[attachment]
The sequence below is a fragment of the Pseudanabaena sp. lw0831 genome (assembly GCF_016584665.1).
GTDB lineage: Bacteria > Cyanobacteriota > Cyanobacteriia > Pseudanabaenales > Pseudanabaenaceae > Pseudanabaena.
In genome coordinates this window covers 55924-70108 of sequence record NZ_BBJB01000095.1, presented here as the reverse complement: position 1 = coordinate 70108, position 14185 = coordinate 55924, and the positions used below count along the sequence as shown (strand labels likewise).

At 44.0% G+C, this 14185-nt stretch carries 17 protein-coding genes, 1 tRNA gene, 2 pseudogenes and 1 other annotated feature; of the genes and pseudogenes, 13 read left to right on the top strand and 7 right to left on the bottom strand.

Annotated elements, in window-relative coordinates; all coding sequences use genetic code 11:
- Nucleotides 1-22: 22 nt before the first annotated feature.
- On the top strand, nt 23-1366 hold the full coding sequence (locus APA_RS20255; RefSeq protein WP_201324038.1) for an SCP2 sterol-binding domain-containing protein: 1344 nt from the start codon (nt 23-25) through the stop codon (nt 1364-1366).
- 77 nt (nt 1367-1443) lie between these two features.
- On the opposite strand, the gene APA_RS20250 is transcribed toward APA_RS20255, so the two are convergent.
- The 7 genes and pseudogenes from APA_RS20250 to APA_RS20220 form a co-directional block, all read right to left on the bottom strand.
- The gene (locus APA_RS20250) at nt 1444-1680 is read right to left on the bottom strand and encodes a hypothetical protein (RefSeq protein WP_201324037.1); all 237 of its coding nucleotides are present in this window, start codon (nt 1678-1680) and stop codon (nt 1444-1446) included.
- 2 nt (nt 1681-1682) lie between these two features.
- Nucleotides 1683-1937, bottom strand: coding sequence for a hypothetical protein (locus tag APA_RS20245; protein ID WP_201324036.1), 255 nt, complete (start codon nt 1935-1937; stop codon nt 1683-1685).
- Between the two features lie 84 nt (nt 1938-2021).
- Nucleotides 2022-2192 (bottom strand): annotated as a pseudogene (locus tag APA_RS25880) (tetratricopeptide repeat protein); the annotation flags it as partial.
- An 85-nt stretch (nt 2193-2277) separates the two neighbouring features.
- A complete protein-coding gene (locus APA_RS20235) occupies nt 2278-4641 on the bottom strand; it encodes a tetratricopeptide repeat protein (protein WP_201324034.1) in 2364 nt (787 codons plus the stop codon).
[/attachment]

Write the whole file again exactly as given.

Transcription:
The sequence below is a fragment of the Pseudanabaena sp. lw0831 genome (assembly GCF_016584665.1).
GTDB lineage: Bacteria > Cyanobacteriota > Cyanobacteriia > Pseudanabaenales > Pseudanabaenaceae > Pseudanabaena.
In genome coordinates this window covers 55924-70108 of sequence record NZ_BBJB01000095.1, presented here as the reverse complement: position 1 = coordinate 70108, position 14185 = coordinate 55924, and the positions used below count along the sequence as shown (strand labels likewise).

At 44.0% G+C, this 14185-nt stretch carries 17 protein-coding genes, 1 tRNA gene, 2 pseudogenes and 1 other annotated feature; of the genes and pseudogenes, 13 read left to right on the top strand and 7 right to left on the bottom strand.

Annotated elements, in window-relative coordinates; all coding sequences use genetic code 11:
- Nucleotides 1-22: 22 nt before the first annotated feature.
- On the top strand, nt 23-1366 hold the full coding sequence (locus APA_RS20255; RefSeq protein WP_201324038.1) for an SCP2 sterol-binding domain-containing protein: 1344 nt from the start codon (nt 23-25) through the stop codon (nt 1364-1366).
- 77 nt (nt 1367-1443) lie between these two features.
- On the opposite strand, the gene APA_RS20250 is transcribed toward APA_RS20255, so the two are convergent.
- The 7 genes and pseudogenes from APA_RS20250 to APA_RS20220 form a co-directional block, all read right to left on the bottom strand.
- The gene (locus APA_RS20250) at nt 1444-1680 is read right to left on the bottom strand and encodes a hypothetical protein (RefSeq protein WP_201324037.1); all 237 of its coding nucleotides are present in this window, start codon (nt 1678-1680) and stop codon (nt 1444-1446) included.
- 2 nt (nt 1681-1682) lie between these two features.
- Nucleotides 1683-1937, bottom strand: coding sequence for a hypothetical protein (locus tag APA_RS20245; protein ID WP_201324036.1), 255 nt, complete (start codon nt 1935-1937; stop codon nt 1683-1685).
- Between the two features lie 84 nt (nt 1938-2021).
- Nucleotides 2022-2192 (bottom strand): annotated as a pseudogene (locus tag APA_RS25880) (tetratricopeptide repeat protein); the annotation flags it as partial.
- An 85-nt stretch (nt 2193-2277) separates the two neighbouring features.
- A complete protein-coding gene (locus APA_RS20235) occupies nt 2278-4641 on the bottom strand; it encodes a tetratricopeptide repeat protein (protein WP_201324034.1) in 2364 nt (787 codons plus the stop codon).